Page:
Opinion

Why the economy almost guarantees Hillary will win. Almost.

Hillary Clinton is a terrible, wooden campaigner. But the economy may be "likeable enough" for her to cruise to victory.

If Mitt Romney couldn't beat President Obama in 2012 when the jobless rate was almost 8 percent, how can the next Republican nominee beat Hillary Clinton in 2016 when the unemployment rate could be under 5 percent?

That's the big question Republican presidential candidates must ask themselves. And the unpleasant political possibility for the GOP's White House hopefuls is that the improving U.S. economy is, well, "likeable enough" for voters to give Democrats four more years in the Oval Office. At the very least, the economy might be such a strong tailwind for Democrats that Jeb Bush, Marco Rubio, or whoever else the GOP puts up would need to run a near-flawless campaign to win.

Now, there are no economic guarantees here. Maybe the Yellen Fed will start reading too much Austrian economics, freak out about inflation, and crank up interest rates so high that it causes a recession. Of course, that's unlikely. The more likely scenario is more of the same, and the slow-but-steady Obama-era recovery keeps chugging along.

Sure, the Fed probably will raise rates sometime this year. With inflation low, however, the pace of tightening should be gradual. And even if economic growth doesn't accelerate much, it seems good enough to keep generating gobs of jobs and a much lower unemployment rate. In a new analysis, for instance, Goldman Sachs says the U.S. economy will add another 3.5 million net new jobs over the next year and half — on top of the 12 million created since the recovery began — bringing the jobless rate to 4.8 percent by Election Day 2016. Compare that to the Great Recession peak of 10 percent. Even a wooden politician like Clinton should be able to run a successful "stay the course" campaign on those numbers.

Many Republicans will surely disagree with this thesis. They see the "failure" of Obamanomics as self-evident, and seem certain that it will be a big plus for their nominee. Among their arguments: Sure, the "official" unemployment rate is way down, but that's only because so many discouraged potential workers have left the labor force. Also, what kind of jobs are being created anyway? Isn't wage growth stagnant? And remember that a strong economy back in 2000 didn't help Vice President Al Gore, another wooden, uncharismatic Democrat running for a predecessor's de facto third term.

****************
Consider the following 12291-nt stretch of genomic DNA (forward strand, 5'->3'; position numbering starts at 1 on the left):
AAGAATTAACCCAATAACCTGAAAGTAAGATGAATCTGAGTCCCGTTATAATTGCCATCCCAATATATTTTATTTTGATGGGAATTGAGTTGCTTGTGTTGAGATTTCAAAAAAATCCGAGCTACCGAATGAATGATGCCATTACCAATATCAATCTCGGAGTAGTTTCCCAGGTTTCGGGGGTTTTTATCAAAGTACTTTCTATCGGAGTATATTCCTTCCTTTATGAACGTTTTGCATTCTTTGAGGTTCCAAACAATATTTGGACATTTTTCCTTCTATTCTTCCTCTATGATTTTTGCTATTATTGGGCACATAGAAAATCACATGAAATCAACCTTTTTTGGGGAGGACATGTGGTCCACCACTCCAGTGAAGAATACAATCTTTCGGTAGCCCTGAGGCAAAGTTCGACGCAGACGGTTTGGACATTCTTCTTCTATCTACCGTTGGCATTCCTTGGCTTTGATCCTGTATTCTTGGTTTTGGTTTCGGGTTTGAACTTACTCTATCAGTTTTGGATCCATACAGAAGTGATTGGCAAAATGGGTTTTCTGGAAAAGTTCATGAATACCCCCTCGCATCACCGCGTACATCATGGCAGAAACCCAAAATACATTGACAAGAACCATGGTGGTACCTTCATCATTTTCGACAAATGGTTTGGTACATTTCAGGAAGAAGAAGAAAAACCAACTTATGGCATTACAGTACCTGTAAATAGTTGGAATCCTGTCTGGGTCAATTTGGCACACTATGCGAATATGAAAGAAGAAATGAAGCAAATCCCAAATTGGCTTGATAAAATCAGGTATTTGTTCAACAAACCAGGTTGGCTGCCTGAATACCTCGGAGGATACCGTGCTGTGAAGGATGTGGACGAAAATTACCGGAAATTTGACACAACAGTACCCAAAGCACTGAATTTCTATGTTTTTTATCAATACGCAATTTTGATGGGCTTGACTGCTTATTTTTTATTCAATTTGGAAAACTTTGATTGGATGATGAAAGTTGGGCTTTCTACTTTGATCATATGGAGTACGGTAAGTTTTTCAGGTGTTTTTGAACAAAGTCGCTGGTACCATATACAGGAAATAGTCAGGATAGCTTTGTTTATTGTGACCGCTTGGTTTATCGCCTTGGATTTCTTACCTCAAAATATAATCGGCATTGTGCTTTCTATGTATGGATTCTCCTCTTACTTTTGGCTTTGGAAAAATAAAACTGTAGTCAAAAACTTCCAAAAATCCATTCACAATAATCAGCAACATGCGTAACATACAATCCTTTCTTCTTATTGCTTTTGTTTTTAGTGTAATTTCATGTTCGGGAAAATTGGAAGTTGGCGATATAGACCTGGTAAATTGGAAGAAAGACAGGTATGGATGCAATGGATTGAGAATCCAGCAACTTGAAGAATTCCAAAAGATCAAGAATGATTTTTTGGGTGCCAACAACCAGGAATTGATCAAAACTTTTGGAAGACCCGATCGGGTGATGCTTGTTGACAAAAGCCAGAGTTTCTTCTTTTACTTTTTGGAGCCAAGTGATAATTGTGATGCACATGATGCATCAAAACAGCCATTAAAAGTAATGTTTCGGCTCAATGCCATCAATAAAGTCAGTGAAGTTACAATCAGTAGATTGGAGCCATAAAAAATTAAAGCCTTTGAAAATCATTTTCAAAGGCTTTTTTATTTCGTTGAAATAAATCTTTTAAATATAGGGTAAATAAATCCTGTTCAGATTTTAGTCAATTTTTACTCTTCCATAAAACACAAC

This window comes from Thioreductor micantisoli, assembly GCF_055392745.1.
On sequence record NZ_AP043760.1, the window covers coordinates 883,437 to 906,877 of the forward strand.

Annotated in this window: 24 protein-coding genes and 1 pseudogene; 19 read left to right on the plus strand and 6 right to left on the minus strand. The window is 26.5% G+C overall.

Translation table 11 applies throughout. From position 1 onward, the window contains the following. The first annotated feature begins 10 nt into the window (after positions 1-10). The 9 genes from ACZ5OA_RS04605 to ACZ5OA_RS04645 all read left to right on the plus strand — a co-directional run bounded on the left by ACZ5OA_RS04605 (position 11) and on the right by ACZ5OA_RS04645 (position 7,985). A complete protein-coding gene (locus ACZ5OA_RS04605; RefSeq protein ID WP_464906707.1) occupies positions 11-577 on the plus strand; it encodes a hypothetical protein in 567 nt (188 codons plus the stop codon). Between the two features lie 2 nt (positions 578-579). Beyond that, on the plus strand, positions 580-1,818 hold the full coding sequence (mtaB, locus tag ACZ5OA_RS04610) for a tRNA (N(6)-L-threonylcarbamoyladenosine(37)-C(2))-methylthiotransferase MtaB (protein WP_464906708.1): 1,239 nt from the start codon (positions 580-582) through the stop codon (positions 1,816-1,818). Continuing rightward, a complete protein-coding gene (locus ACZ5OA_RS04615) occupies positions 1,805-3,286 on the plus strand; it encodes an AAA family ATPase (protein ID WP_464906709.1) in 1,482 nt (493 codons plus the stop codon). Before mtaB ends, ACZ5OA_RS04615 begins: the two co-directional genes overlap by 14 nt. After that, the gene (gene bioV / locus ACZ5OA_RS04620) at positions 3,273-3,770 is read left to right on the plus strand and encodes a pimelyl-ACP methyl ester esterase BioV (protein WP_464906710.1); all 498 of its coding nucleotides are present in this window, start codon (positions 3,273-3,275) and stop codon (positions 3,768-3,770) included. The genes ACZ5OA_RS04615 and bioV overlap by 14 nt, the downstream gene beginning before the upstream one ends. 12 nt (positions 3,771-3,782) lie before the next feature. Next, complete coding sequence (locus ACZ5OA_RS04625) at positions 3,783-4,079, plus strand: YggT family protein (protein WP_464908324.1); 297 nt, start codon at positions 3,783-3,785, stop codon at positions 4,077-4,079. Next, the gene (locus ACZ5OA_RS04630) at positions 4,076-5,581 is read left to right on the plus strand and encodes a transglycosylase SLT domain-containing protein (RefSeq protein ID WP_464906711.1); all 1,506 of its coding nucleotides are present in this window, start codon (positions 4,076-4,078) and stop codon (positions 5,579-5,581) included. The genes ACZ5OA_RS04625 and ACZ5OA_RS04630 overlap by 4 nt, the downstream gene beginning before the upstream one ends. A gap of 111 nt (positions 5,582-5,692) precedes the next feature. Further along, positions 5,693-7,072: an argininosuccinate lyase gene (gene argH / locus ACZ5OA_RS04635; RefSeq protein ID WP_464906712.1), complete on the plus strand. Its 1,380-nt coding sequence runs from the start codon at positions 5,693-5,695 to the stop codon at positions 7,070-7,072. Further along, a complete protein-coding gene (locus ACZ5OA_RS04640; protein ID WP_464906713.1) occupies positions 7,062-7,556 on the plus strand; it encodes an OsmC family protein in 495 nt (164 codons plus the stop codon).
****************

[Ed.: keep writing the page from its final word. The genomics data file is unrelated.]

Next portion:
These counters are hardly persuasive. First, Romney also tried the labor force participation argument to prove the economy was far worse than the headline jobless numbers suggested. Not a game changer. What matters to voters is that they have a job and aren't scared about losing it — not the fate of "discouraged" workers as defined by the Bureau of Labor Statistics. That's a little abstract.

Second, while wage growth isn't roaring, lower energy prices and low inflation overall means take-home pay is rising at a pretty good clip for consumers. Third, Gore really didn't run on the Bill Clinton economic boom. At the Democratic National Convention that year, he said, "This election is not an award for past performance. I'm not asking you to vote for me on the basis of the economy we have." (Well, he should have! Talk about campaign malpractice.) And finally, it's hard for Republicans to ding the "Obama-Hillary" economy when the the financial system nearly collapsed under the watch of the last Republican president.

But all is not lost for the GOP! When Al Gore ran, 60 percent of Americans thought his boss was doing a good job and felt the country was on the right track. Not so today. This is an economic recovery, not a Reaganesque or Clinton-style economic boom. President Obama has a 45 percent approval rating. Sixty percent of Americans think the country is on the wrong track. There is a deep disquiet within the American spirit. Yes, Americans think they are better off than they were when Obama was first elected and the economy was in a death spiral. But too many fear their children won't be better off 10 and 20 years from now as global competition and technological automation threaten the idea of a broad, prosperous middle class.

Instead of trying to persuade Americans that the Obama recovery is worse than they think, Republicans would be better off talking about the future and how all Americans can flourish. During the recent UK election, the Labour Party did its best to badmouth the so-so economy under the Conservatives. The Tories managed to win by persuading middle-income voters they had the better agenda for the future. There is a lesson there for Republicans.

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